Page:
ocean waves with garbage plastic and human waste washing up and polluting the shore.
June 9, 2023

Water Pollution: Causes and Possible Solutions

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f you’ve ever seen an image of a sea lion or a dolphin caught in plastic waste, you’ll know that water pollution represents a real threat to marine life and wild habitats. However, the effects of water pollution can also seriously affect humans, with unsafe water responsible for more deaths over the past century. To highlight the scale of the crisis, we’ve put together a comprehensive guide to the causes of water pollution and how we can work toward rejuvenating our precious oceans.

Table of  Contents

Why water pollution is a real problem

Water pollution is a multi-faceted problem that encompasses the following issues:

1. Overfishing

Two fishermen dumping large amounts of fish from fishing net onto table.

Consumer demand for fish is at an all-time high. As such, the fishing industry is catching far more fish than is actually consumed and nature can sustain, disrupting marine ecosystems and generating significant quantities of plastic pollution. Many fish nourish themselves by eating phytoplankton and other marine microorganisms. As such, phytoplankton will grow uncontrollably with fewer fish in the water, allowing algae to bloom and produce toxic substances that can harm people, fish, marine mammals, and birds.

Overfishing contributes to the issue of plastic pollution as those responsible for catching fish often leave nets, lines, and traps in the water. Plastic equipment poses the threat of injury and suffocation to wildlife that may get tangled in it. Animals may also ingest fishing tools while mistaking them for food, resulting in digestive issues. Plastic also degrades water quality as its toxic compounds break down, posing risks to human health and wildlife. Finally, it’s worth noting that plastic can disrupt natural water flows and worsen bank erosion.

2. Shark finning

shark fin protruding out of water surface.

Shark finning is a practice which involves removing sharks’ fins to produce shark fin soup – a popular delicacy in southeast Asian regions. As apex predators, sharks sit at the top of the food chain and play a vital role in regulating the populations of smaller fish species. These smaller fish species tend to keep coral reef and seagrass habitats in balance, ensuring that organisms are evenly distributed throughout the water. Shark finning depletes shark populations, throwing ocean ecosystems into disarray. You can find more information on how to help stop shark finning here.

3. Ocean acidification

Illustration of the rise chemicals from industrial activities into air.

Ocean acidification occurs when oceans absorb carbon dioxide,  released by the burning of fossil fuels. This increased absorption lowers the pH of the water, making it more acidic. In turn, organisms such as corals and oysters that produce hard skeletons and shells start to dissolve, and certain fish become less able to detect predators. These issues can disrupt the entire marine ecosystem.

4. Dying coral reefs

Dying and therefore bleached coral reef.

Coral reefs are brimming with marine wildlife and help to protect coastlines from storms and erosion. They support huge numbers of marine species, including around 4,000 fish species, coral reef plants, and animals. Coral are an important part of the food chain as well as providing home and shelter for marine life. They also help scientists produce drugs that could help people with viruses, bacterial infections, cancer, and other conditions. Unfortunately, rapid acidification and increase in water temperature due to higher carbon content, have resulted in a significant wave of coral reef death, also known as coral bleaching. This threatens the survival of  a large population of marine life and those dependent on it. You can learn more about the extent, and impact of coral reef bleaching, and what can be done here.

5. Dead zones

Green zone in ocean is showing green water harmful algae bloom.

Dead zones represent parts of the ocean that are no longer considered livable for marine life due to very low oxygen levels. Dead zones are primarily caused by the agricultural pollution and sewage that find their way into waterways due to soil erosion. This causes harmful overgrowth of algae that consume a significant amount of the existing oxygen in the oceans. You may find more information about dead zones here.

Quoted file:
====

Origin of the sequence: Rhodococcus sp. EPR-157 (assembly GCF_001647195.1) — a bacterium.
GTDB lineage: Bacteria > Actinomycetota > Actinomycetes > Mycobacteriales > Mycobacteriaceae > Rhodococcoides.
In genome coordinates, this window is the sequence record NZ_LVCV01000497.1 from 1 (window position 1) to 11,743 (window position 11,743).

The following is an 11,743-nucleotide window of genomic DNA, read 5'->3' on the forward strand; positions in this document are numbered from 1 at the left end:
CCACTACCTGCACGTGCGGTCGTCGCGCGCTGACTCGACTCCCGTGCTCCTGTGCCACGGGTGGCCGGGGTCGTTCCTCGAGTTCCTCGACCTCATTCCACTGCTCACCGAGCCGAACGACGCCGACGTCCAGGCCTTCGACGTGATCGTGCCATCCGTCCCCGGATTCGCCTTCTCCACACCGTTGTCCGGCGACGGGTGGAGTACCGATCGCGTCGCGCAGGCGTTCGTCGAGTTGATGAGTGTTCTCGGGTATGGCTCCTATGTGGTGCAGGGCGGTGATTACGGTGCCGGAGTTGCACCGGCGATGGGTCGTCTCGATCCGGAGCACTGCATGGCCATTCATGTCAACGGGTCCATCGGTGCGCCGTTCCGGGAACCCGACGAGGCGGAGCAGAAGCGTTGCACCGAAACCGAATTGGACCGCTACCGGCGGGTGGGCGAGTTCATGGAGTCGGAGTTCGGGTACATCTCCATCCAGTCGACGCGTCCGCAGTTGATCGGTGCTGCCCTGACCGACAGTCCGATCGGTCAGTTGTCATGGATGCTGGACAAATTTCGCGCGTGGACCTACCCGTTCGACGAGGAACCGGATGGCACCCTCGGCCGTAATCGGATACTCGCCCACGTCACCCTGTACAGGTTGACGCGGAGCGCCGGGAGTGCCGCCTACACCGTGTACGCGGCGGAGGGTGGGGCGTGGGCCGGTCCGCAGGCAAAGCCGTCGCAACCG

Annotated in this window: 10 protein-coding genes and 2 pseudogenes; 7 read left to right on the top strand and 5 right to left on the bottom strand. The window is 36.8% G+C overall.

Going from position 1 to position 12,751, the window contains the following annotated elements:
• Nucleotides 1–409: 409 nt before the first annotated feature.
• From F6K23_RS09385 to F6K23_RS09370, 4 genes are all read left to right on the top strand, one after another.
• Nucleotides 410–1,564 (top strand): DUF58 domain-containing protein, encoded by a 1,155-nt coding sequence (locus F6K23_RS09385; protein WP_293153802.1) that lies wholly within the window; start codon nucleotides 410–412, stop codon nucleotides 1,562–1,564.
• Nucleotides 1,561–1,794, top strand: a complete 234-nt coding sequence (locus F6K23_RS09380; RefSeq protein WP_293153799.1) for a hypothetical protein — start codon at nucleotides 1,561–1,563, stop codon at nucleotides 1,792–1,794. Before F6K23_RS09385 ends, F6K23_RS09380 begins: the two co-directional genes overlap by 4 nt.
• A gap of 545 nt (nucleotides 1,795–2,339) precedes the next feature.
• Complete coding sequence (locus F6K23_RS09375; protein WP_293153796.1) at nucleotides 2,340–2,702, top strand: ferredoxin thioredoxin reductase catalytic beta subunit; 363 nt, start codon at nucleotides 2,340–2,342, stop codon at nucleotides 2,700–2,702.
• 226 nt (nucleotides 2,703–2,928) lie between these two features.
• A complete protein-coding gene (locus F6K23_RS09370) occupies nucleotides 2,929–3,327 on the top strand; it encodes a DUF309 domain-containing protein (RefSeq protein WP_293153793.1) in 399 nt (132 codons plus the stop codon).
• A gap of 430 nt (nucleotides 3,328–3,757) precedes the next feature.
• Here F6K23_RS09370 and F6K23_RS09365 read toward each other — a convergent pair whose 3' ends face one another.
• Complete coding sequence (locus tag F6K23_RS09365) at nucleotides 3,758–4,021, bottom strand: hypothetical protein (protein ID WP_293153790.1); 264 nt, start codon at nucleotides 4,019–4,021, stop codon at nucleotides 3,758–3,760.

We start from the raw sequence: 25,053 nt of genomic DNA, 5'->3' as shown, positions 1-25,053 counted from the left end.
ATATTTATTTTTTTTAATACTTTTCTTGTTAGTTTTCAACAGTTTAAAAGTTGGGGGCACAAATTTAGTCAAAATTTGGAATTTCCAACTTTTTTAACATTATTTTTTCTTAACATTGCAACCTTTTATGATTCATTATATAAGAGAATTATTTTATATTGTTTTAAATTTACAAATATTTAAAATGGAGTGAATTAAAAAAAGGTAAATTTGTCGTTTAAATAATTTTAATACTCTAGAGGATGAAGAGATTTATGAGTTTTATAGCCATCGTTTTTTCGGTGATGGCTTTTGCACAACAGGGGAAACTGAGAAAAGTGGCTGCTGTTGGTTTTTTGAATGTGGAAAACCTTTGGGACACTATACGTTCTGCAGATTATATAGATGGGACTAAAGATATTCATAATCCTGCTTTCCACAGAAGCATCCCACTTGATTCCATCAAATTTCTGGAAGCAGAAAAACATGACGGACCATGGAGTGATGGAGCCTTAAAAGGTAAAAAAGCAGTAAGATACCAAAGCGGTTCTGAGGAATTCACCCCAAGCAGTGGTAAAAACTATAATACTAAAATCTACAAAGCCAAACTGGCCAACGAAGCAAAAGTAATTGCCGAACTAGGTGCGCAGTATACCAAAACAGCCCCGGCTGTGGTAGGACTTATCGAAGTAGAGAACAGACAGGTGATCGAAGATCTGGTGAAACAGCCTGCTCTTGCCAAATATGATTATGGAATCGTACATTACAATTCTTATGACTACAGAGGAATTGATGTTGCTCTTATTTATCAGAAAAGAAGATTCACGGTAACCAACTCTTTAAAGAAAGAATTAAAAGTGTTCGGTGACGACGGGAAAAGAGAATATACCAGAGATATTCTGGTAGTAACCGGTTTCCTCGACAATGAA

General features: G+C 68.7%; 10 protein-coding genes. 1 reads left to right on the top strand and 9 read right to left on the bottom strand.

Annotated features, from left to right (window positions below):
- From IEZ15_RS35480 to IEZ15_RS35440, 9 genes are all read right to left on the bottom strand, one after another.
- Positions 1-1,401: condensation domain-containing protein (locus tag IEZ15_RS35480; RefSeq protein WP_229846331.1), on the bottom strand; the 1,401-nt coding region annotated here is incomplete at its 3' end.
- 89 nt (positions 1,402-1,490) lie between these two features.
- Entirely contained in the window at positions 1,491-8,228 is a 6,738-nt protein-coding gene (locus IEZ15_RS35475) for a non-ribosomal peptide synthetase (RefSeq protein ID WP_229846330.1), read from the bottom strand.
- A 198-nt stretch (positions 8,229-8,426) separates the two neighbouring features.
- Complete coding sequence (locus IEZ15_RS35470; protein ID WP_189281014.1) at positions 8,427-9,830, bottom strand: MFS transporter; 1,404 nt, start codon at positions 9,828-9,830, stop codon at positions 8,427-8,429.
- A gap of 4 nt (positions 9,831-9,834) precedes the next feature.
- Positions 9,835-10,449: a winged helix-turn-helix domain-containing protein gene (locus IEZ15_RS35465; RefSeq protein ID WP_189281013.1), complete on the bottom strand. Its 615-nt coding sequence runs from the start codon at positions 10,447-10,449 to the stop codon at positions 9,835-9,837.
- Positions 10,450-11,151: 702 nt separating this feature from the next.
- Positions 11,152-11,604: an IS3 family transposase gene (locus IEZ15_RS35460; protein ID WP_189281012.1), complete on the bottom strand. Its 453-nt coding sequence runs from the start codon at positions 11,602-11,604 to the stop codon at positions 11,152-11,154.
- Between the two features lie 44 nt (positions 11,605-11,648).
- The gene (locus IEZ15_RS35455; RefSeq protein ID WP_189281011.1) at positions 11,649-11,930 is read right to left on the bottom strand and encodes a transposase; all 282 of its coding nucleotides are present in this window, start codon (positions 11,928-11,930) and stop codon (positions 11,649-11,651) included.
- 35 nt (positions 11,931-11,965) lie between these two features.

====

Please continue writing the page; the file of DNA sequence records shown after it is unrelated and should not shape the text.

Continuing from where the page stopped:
6. Mercury pollution

Biomagnification with mercury concentration outline diagram showing gradual contamination from algae, insects, fish to humans.

Mercury leaks into the oceans as an industrial waste product, primarily due to mining and fossil fuel combustion. Mercury is a toxic metal that is harmful to the health of humans, fish and other marine wildlife. The substance accumulates in the tissues of fish, growing in concentration as fish higher up in the food chain such as tuna and sharks consume smaller fish eventually affecting the whole food chain, including humans. Prolonged mercury exposure can damage the kidneys, immune system, liver, and nervous system. It is especially dangerous to unborn fetuses, who may suffer from developmental issues following mercury exposure. The Environmental Working Group( EWG) provides a consumer guide for seafood

7. Plastic soup

Great pacific garbage patch illustration showing 99% of trash is plastic.

 The term ‘plastic soup’ describes all the plastic currently stewing in the ocean, both above and below the surface. Common elements of plastic soup include plastic bottles, shopping bags, and microparticles. This plastic debris can degrade habitats, disrupt food chains, and kill marine wildlife. To make matters worse, plastic can take many hundreds of years to degrade, meaning the world’s plastic soup continues to grow in volume.

As one of the most vital resources for life on Earth, oceans are precious. However, the issues listed here demonstrate they’re treated as dumping grounds for industrial and commercial waste. Without coordinated action, the health of humans and ecosystems is at serious risk.

The main types of water pollutants

Water pollution can come from a wide variety of sources and have different effects on ocean ecosystems. The primary types of water pollution include:

  • Man-made materials - Plastic and Rubber: Man-made waste materials such as plastic and rubber can end up in the ocean if improperly discarded. These materials are not easily broken down and may settle at the bottom of bodies of water, harming marine wildlife and depositing toxic chemicals into supplies of fresh drinking water. Alternatively, man-made materials can float on the surface of the water, preventing vital sunlight and oxygen from penetrating the water.
  • Oil: Oil spillages can quickly spread across the surface of the water, smothering the feathers of seabirds and reducing how much sunlight and oxygen aquatic plants receive.Accidental oil spills represent a major source of water pollution and are often caused by botched drilling operations or shipping accidents.